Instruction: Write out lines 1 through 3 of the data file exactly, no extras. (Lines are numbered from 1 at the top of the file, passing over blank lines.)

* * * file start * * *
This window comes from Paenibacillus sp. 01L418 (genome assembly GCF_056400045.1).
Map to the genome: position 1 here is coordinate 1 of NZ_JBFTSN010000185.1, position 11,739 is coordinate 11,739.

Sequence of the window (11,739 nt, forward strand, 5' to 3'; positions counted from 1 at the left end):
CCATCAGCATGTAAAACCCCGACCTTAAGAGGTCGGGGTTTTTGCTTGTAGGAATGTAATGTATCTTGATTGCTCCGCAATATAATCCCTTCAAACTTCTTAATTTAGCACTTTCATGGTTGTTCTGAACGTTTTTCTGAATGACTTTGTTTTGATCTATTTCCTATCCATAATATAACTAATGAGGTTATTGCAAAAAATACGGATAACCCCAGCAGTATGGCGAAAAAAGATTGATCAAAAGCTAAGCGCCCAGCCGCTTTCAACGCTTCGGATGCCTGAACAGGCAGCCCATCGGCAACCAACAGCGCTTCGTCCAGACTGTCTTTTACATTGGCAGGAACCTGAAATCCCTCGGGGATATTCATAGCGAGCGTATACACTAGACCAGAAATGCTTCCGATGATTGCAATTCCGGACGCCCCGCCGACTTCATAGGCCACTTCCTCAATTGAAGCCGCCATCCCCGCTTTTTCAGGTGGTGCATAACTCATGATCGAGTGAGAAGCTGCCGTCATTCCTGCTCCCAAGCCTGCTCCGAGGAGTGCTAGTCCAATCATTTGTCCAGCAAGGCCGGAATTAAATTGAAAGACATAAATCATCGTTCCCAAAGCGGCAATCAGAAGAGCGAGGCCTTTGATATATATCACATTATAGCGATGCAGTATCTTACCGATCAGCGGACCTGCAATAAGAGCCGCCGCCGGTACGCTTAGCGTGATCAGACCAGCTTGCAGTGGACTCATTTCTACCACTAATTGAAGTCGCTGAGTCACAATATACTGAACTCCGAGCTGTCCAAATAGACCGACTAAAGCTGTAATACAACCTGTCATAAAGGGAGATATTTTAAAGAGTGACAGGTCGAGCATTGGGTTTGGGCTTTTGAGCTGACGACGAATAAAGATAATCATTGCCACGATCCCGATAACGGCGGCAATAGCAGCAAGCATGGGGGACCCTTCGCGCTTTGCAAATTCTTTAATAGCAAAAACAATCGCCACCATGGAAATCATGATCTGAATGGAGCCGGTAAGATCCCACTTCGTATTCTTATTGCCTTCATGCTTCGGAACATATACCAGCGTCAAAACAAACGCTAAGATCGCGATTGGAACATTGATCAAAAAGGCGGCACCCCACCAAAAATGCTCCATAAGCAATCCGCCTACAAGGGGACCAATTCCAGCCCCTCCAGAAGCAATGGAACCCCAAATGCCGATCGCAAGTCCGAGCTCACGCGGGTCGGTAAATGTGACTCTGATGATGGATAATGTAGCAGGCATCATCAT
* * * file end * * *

This window comes from Paenibacillus sp. 01L418 (genome assembly GCF_056400045.1).
Map to the genome: position 1 here is coordinate 1 of NZ_JBFTSN010000185.1, position 11,739 is coordinate 11,739.

Sequence of the window (11,739 nt, forward strand, 5' to 3'; positions counted from 1 at the left end):